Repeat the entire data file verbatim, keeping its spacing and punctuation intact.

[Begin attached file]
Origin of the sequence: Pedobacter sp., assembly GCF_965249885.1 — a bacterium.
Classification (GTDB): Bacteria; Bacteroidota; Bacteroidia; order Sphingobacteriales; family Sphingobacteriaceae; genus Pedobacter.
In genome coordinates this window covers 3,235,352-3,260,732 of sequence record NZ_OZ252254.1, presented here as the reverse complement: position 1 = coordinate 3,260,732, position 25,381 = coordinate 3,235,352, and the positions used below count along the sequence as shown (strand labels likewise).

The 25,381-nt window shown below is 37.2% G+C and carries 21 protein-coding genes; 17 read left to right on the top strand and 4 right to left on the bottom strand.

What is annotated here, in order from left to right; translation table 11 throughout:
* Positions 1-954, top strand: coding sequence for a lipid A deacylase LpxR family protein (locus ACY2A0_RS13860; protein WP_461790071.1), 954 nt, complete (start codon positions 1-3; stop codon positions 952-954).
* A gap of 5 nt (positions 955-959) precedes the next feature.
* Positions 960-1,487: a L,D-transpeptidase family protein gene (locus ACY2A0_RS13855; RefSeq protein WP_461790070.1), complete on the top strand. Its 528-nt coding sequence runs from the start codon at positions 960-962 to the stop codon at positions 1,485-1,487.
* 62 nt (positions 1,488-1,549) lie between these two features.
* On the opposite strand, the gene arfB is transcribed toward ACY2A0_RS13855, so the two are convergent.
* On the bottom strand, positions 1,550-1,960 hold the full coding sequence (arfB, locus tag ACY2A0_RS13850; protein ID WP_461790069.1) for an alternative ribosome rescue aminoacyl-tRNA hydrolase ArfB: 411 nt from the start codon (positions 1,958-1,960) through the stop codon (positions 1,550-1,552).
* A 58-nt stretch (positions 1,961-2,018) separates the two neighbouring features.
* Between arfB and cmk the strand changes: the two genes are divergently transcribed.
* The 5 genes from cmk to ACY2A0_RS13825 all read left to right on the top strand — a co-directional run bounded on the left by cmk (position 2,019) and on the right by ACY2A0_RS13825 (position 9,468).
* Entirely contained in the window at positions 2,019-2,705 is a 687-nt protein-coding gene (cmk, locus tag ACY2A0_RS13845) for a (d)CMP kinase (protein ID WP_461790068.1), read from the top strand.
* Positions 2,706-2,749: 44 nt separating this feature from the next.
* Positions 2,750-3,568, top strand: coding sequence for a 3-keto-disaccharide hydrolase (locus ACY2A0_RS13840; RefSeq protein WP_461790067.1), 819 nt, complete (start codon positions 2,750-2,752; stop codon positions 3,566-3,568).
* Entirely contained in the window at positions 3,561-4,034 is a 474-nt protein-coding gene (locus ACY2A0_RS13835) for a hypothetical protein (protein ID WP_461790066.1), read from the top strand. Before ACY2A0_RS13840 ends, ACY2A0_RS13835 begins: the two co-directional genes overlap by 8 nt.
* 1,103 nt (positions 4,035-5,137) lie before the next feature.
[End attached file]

Origin of the sequence: Pedobacter sp., assembly GCF_965249885.1 — a bacterium.
Classification (GTDB): Bacteria; Bacteroidota; Bacteroidia; order Sphingobacteriales; family Sphingobacteriaceae; genus Pedobacter.
In genome coordinates this window covers 3,235,352-3,260,732 of sequence record NZ_OZ252254.1, presented here as the reverse complement: position 1 = coordinate 3,260,732, position 25,381 = coordinate 3,235,352, and the positions used below count along the sequence as shown (strand labels likewise).

The 25,381-nt window shown below is 37.2% G+C and carries 21 protein-coding genes; 17 read left to right on the top strand and 4 right to left on the bottom strand.

What is annotated here, in order from left to right; translation table 11 throughout:
* Positions 1-954, top strand: coding sequence for a lipid A deacylase LpxR family protein (locus ACY2A0_RS13860; protein WP_461790071.1), 954 nt, complete (start codon positions 1-3; stop codon positions 952-954).
* A gap of 5 nt (positions 955-959) precedes the next feature.
* Positions 960-1,487: a L,D-transpeptidase family protein gene (locus ACY2A0_RS13855; RefSeq protein WP_461790070.1), complete on the top strand. Its 528-nt coding sequence runs from the start codon at positions 960-962 to the stop codon at positions 1,485-1,487.
* 62 nt (positions 1,488-1,549) lie between these two features.
* On the opposite strand, the gene arfB is transcribed toward ACY2A0_RS13855, so the two are convergent.
* On the bottom strand, positions 1,550-1,960 hold the full coding sequence (arfB, locus tag ACY2A0_RS13850; protein ID WP_461790069.1) for an alternative ribosome rescue aminoacyl-tRNA hydrolase ArfB: 411 nt from the start codon (positions 1,958-1,960) through the stop codon (positions 1,550-1,552).
* A 58-nt stretch (positions 1,961-2,018) separates the two neighbouring features.
* Between arfB and cmk the strand changes: the two genes are divergently transcribed.
* The 5 genes from cmk to ACY2A0_RS13825 all read left to right on the top strand — a co-directional run bounded on the left by cmk (position 2,019) and on the right by ACY2A0_RS13825 (position 9,468).
* Entirely contained in the window at positions 2,019-2,705 is a 687-nt protein-coding gene (cmk, locus tag ACY2A0_RS13845) for a (d)CMP kinase (protein ID WP_461790068.1), read from the top strand.
* Positions 2,706-2,749: 44 nt separating this feature from the next.
* Positions 2,750-3,568, top strand: coding sequence for a 3-keto-disaccharide hydrolase (locus ACY2A0_RS13840; RefSeq protein WP_461790067.1), 819 nt, complete (start codon positions 2,750-2,752; stop codon positions 3,566-3,568).
* Entirely contained in the window at positions 3,561-4,034 is a 474-nt protein-coding gene (locus ACY2A0_RS13835) for a hypothetical protein (protein ID WP_461790066.1), read from the top strand. Before ACY2A0_RS13840 ends, ACY2A0_RS13835 begins: the two co-directional genes overlap by 8 nt.
* 1,103 nt (positions 4,035-5,137) lie before the next feature.